Ivy Pictet Emerging Markets Local Currency Debt Fund

Ivy Pictet Emerging Markets Local Currency Debt Fund

Market Sector Update

  • The Fund's benchmark, the JP Morgan GBI-EM Global Diversified Index, gained 2.9% with January seeing a gain of 5.5% as the U.S. Federal Reserve (Fed) turned dovish. The market saw weakness the rest of the quarter as investors focused on global growth concerns.
  • Argentina declined 10.5% where inflation edged higher to 51% resulting in tightening measures by the central bank. Brazil was up 2.3%, but tensions arose around pension reform in the government and unemployment remained high at 12.2%. Mexico gained 6.8% mostly from bond prices given rate cuts are being priced in and the trade surplus was larger than expected.
  • South Africa gained 3.5% where despite a weak retail sales print, the government provided assistance to a stateowned electric public utility. Indonesia was up 5.5% almost all from bond prices as inflation was lower than expected and the trade balance moved to surplus. Malaysia gained 3.8% with industrial production was up 3.2% year on year. The Philippines gained 7.6% with bond prices the key driver as inflation moved lower.

Portfolio Strategy

  • The Fund posted a positive return but underperformed the benchmark for the quarter. Our current strategy is to be overweight local rates, particularly where we believe real yields look attractive, where the central bank increasingly looks forward or where the yield curve seems too steep.
  • A less dovish Fed is also a key factor, but we expect concerns regarding inflation expectations to keep them sidelined for some time. Conversely, markets where inflation may surprise on the upside and fundamentals on the downside may result in selective opportunities to move underweight.
  • As was seen in Fund activity, we continue to look for the perceived right entry point to selectively move overweight emerging market currencies that we believe were oversold during the sell-off and/or have improving growth and fundamentals. The short-term outlook for global growth is less positive, but at a potential inflexion point and this is making us cautious yet tactical.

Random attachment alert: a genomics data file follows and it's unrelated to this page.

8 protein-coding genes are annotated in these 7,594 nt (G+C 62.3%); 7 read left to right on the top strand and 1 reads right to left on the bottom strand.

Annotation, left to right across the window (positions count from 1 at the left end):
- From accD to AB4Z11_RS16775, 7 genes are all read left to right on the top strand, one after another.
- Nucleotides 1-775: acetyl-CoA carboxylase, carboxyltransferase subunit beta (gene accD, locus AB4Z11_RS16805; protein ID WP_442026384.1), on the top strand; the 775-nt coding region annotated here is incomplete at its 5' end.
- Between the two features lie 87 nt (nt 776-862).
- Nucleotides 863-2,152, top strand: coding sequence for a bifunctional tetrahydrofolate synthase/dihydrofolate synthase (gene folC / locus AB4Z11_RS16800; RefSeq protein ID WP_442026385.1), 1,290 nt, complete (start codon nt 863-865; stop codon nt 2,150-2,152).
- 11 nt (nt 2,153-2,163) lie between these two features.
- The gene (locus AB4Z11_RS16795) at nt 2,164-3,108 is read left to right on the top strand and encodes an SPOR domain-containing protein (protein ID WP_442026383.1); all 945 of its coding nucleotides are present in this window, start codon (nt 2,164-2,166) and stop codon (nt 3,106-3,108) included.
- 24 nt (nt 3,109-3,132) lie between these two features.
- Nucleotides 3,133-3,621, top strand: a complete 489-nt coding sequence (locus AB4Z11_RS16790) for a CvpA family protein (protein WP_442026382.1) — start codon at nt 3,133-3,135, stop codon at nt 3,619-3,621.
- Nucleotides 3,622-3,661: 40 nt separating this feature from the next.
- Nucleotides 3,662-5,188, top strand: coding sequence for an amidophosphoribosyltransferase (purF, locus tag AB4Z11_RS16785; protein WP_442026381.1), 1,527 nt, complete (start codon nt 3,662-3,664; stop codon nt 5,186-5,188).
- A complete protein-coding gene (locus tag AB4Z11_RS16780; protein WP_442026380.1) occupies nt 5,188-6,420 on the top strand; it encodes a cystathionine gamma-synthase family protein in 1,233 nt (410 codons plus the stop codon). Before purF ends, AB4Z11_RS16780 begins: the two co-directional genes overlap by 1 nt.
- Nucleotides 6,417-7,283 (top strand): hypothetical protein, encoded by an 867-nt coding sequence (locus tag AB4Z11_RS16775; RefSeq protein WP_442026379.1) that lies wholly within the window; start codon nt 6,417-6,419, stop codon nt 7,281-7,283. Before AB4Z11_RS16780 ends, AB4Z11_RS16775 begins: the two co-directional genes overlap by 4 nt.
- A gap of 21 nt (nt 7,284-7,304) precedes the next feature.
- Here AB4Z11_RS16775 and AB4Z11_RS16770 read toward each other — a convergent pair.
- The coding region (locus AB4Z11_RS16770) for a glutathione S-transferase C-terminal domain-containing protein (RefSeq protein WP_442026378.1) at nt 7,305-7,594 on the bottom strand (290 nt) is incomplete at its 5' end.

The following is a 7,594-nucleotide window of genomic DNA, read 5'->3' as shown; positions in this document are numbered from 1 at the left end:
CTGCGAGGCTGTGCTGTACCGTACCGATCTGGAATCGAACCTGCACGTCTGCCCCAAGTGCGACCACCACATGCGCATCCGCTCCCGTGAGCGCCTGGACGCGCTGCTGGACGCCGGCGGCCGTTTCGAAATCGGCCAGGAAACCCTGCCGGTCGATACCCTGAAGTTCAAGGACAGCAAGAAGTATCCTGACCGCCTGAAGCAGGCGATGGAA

• We expect global data and growth to remain weak, although we see initial signs of a bottoming out in the latest set of survey indicators. At the same time, we believe emerging market growth is holding up better than developed market growth, which is more late cycle.
  • While U.S. growth is also expected to continue its decline back towards potential, a less hawkish Fed could be supportive for some emerging market local rate markets. While less optimism over growth is normally not supportive for currencies, we believe valuations look appealing particularly in the context of improving growth momentum.
  • In addition, the U.S.-China trade war negotiations are looking better than expected and we believe a resolution is imminent. Taking this all into account, we still believe the market is oversold presenting some very selective opportunities, especially on a relative value basis, but timing is key.
  • Emerging market inflation remains low on average and the outlook remains favorable given output gaps are not yet closed in most countries. In local rates, we see selected Asia countries, Mexico and Russia moving towards a more dovish bias offering some opportunities to move overweight, while Eastern Europe is more likely to be pivot towards tighter policy should the economic environment in Europe improve.